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Students at Texas school disciplined for ‘slave trade’ held over social media, activists say



FORT WORTH, TX — A group of students at a school in Aledo, west of Fort Worth, were disciplined based on a slave auction they set up on social media to pretend to sell their Black classmates, according to local activists.

The Aledo Independent School District learned of an incident where students at the Daniel Ninth Grade Campus cyberbullied and harassed other students based on their race, according to a statement from Superintendent Dr. Susan Bohn. The district started an investigation that involved law enforcement.

The district did not specify what the incident involved and said administrators learned about it more than two weeks ago. Local activists told the Fort Worth Star-Telegram that a group of students set up the slave auction. A screenshot provided to the Star-Telegram showed a Snapchat group with various names, including “Slave Trade” and another name that includes a racial slur. One person typed they would spend $1 on a peer, and another person wrote in the chat they would pay $100 for someone else.


Tony Crawford, an activist and leader with Parker County Progressives, said the situation was “another in a long line of incidents that are swept under the rug.”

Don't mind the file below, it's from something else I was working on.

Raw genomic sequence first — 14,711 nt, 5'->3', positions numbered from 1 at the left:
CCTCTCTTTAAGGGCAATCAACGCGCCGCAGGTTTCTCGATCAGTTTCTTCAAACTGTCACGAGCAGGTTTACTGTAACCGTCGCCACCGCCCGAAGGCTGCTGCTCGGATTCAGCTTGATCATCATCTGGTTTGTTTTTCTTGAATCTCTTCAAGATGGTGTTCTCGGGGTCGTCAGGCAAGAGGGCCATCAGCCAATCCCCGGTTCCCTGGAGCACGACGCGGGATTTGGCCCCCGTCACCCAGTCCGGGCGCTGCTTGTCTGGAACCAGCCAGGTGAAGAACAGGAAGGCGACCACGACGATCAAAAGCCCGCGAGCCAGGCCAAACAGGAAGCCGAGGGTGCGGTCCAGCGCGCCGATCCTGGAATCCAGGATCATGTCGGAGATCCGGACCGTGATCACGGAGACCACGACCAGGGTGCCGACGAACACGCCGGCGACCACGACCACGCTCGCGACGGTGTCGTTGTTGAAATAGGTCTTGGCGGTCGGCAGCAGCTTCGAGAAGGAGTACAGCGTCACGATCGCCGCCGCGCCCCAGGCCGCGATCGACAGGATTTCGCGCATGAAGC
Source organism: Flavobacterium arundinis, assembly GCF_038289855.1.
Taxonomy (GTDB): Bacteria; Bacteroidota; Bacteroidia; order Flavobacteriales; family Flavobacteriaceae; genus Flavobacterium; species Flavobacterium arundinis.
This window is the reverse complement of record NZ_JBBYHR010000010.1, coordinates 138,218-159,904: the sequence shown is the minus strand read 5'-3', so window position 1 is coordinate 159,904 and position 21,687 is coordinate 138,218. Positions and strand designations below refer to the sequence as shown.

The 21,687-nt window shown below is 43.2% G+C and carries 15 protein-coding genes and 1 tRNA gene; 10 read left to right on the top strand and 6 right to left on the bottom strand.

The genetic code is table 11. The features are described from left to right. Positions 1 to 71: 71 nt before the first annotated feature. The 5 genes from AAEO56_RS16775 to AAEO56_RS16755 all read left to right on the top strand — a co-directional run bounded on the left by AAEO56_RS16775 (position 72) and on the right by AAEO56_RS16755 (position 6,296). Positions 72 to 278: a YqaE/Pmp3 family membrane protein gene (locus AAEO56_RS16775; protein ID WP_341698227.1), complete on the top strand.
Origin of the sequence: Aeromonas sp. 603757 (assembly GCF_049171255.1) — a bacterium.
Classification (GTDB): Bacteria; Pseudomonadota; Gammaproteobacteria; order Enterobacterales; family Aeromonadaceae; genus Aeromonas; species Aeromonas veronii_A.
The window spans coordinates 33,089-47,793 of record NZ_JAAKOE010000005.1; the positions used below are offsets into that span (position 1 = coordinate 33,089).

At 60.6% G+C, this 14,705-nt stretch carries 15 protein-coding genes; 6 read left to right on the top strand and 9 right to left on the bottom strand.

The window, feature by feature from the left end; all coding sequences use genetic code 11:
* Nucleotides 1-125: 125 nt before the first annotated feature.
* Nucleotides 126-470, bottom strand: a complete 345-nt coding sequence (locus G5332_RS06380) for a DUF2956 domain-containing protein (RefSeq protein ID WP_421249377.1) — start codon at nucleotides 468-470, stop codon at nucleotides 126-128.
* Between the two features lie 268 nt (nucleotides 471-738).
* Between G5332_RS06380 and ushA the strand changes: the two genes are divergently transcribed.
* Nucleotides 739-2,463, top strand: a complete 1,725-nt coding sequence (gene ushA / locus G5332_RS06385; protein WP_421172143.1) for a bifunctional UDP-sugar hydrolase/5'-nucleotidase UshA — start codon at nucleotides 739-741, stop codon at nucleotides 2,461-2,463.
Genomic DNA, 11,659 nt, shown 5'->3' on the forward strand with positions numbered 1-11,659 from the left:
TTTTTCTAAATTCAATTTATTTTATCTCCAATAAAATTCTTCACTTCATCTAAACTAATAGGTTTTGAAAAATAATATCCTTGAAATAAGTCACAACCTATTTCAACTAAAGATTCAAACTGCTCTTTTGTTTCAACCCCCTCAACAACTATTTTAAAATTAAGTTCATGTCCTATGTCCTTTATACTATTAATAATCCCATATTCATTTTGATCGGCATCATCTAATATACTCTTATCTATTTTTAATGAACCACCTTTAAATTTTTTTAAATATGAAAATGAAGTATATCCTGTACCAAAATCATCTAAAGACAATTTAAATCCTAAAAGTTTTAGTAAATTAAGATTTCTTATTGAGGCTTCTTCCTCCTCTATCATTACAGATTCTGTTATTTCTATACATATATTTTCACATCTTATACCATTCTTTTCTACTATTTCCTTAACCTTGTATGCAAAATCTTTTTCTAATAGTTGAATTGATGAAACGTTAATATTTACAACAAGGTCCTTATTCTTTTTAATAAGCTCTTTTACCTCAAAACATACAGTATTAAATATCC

“Can you imagine what it’s like for somebody to put a price on your head?” he said in regards to the students who were victims of the cyberbullying. “I cannot imagine the embarrassment and hurt that people you might be friends with are having that conversation.”

Eddie Burnett, president of Parker County NAACP, said he learned about the situation Sunday. He plans to talk about the situation at the Aledo school board meeting on April 19.

The district did not specify what discipline the students received.

“There is no room for racism or hatred in the Aledo ISD, period,” Bohn said in the statement. “Using inappropriate, offensive and racially charged language and conduct is completely unacceptable and is prohibited by district policy.”

In a letter sent to parents the week of April 5, Principal Carolyn Ansley wrote that “an incident of cyberbullying and harassment” led to conversations about how inappropriate and hurtful language can impact others.

The district spoke with all the students involved, as well as their parents, and “made it clear that statements and conduct that targets a student because of his or her race is not only prohibited but also has a profound impact on the victims,” Bohn said in the statement.

“This incident has caused tremendous pain for the victims, their families, and other students of color and their families, and for that we are deeply saddened,” the statement said.